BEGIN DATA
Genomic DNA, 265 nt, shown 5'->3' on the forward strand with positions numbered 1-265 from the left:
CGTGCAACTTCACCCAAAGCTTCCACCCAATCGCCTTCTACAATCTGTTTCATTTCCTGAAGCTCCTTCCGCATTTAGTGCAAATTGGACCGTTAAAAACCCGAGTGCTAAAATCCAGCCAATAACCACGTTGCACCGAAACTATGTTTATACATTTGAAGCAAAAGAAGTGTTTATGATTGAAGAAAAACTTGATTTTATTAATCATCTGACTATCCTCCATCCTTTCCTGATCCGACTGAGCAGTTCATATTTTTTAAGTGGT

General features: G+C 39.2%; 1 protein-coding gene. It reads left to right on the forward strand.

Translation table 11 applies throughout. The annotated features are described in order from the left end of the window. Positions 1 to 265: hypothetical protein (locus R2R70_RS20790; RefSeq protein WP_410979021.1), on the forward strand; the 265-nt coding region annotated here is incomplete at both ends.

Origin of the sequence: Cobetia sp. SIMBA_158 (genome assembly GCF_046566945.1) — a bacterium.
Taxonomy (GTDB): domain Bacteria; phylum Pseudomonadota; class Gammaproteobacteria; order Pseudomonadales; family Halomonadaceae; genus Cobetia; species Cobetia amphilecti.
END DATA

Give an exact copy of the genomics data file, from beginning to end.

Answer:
Genomic DNA, 265 nt, shown 5'->3' on the forward strand with positions numbered 1-265 from the left:
CGTGCAACTTCACCCAAAGCTTCCACCCAATCGCCTTCTACAATCTGTTTCATTTCCTGAAGCTCCTTCCGCATTTAGTGCAAATTGGACCGTTAAAAACCCGAGTGCTAAAATCCAGCCAATAACCACGTTGCACCGAAACTATGTTTATACATTTGAAGCAAAAGAAGTGTTTATGATTGAAGAAAAACTTGATTTTATTAATCATCTGACTATCCTCCATCCTTTCCTGATCCGACTGAGCAGTTCATATTTTTTAAGTGGT

General features: G+C 39.2%; 1 protein-coding gene. It reads left to right on the forward strand.

Translation table 11 applies throughout. The annotated features are described in order from the left end of the window. Positions 1 to 265: hypothetical protein (locus R2R70_RS20790; RefSeq protein WP_410979021.1), on the forward strand; the 265-nt coding region annotated here is incomplete at both ends.

Origin of the sequence: Cobetia sp. SIMBA_158 (genome assembly GCF_046566945.1) — a bacterium.
Taxonomy (GTDB): domain Bacteria; phylum Pseudomonadota; class Gammaproteobacteria; order Pseudomonadales; family Halomonadaceae; genus Cobetia; species Cobetia amphilecti.